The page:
I’ve never once made any bones about the fact that I spent eight years as a U.S. Navy officer because it seemed like a cool and fun thing to do. It was. I never once regretted it (quite the contrary). It was a job. I signed a contract. I performed on that contract and was paid (well) for my services.
Truth be told: I have always felt as though I got the better end of the deal.
And you know what? If military service isn’t your thing, then by all means stay as far away as you can. The flag-waving patriotic bullshit is bullshit. "Serve your country?" Fuck that. Do your fuckin’ job; do it well, or keep the eff out. If working in the military isn’t something you can respect and be enthusiastic about qua JOB, then "service to society" becomes for you an insolent and miserable self-sacrifice likely motivated by guilt you haven’t a good reason in the world to harbor.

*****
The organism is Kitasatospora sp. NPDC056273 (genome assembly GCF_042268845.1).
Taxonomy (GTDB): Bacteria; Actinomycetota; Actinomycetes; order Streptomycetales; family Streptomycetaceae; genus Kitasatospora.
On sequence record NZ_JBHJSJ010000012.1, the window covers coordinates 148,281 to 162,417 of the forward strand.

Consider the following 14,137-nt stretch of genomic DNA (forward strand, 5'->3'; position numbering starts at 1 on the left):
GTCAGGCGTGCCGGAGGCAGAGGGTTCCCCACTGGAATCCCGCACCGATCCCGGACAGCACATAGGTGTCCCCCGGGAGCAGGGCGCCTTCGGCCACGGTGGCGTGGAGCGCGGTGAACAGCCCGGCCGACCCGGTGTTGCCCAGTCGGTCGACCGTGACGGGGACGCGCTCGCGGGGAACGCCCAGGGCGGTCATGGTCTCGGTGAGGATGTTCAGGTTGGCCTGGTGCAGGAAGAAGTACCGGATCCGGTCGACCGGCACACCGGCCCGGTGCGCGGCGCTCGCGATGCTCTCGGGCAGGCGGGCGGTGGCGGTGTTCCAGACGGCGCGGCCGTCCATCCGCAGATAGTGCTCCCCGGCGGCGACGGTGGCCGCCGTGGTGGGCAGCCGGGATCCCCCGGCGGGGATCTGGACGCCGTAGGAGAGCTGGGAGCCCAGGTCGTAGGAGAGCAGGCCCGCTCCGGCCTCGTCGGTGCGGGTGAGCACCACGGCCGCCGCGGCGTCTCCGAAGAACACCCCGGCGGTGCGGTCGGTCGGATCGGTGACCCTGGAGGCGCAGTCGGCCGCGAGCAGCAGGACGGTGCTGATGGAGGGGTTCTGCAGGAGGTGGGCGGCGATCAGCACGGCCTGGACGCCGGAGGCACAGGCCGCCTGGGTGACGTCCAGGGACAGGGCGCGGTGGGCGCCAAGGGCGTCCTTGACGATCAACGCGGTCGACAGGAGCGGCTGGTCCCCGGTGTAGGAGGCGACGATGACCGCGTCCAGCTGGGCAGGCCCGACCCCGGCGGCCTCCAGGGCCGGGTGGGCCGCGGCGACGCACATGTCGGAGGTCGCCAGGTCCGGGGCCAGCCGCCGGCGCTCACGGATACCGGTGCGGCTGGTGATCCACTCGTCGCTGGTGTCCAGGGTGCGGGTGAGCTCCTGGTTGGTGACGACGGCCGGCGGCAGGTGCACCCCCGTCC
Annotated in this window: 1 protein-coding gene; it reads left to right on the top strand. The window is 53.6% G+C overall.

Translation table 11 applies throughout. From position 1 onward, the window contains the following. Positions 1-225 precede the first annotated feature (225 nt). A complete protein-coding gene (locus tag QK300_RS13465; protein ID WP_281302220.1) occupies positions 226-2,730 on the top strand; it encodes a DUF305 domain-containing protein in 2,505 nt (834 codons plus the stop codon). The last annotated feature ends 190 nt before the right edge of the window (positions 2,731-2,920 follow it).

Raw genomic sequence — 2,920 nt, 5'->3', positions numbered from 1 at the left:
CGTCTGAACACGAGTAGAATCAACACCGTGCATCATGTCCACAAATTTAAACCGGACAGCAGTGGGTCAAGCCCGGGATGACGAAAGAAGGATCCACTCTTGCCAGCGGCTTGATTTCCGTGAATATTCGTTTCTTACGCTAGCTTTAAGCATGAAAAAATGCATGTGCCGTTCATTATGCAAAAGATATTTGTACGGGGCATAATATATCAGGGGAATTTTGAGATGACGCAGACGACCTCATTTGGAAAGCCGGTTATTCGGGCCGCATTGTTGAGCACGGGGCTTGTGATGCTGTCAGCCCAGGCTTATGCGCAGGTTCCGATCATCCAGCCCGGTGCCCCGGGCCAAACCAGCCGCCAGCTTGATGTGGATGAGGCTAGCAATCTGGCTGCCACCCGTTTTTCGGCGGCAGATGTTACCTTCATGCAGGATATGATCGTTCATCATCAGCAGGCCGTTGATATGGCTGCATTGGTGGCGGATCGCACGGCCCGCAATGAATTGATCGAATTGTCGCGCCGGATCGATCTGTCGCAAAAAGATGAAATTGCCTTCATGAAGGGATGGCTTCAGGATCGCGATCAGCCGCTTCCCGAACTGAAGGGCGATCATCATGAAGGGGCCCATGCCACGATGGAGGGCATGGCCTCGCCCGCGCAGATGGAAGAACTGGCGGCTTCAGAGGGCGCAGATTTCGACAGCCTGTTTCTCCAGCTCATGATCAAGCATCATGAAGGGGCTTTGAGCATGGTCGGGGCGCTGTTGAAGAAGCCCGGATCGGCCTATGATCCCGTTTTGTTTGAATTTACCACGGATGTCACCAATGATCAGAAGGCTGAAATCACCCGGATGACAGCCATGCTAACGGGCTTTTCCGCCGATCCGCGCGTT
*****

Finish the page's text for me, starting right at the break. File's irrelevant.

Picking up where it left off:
All this to preface a letter by Donald Bourdreaux to the Washington Times responding to this Op-Ed piece. Since it’s buried in an archive, I’ll post the whole thing.
Brendan Conway is charmed by Philip
Gold’s notion that every American male "should spend some time in
uniform as a normal part of life and of citizenship" ("Selective
service," Feb. 6). I’m not so charmed.
Society remains primitive insofar as
individuals are regarded as agents to butcher for – and to be butchered
for – the collective. Society progresses only as the depraved romance
of the collective gives way to respect for the individual – the
individual whose life and property are never regarded as being at the
disposal of the state.
Donald J. Boudreaux
Chairman, Department of Economics
George Mason University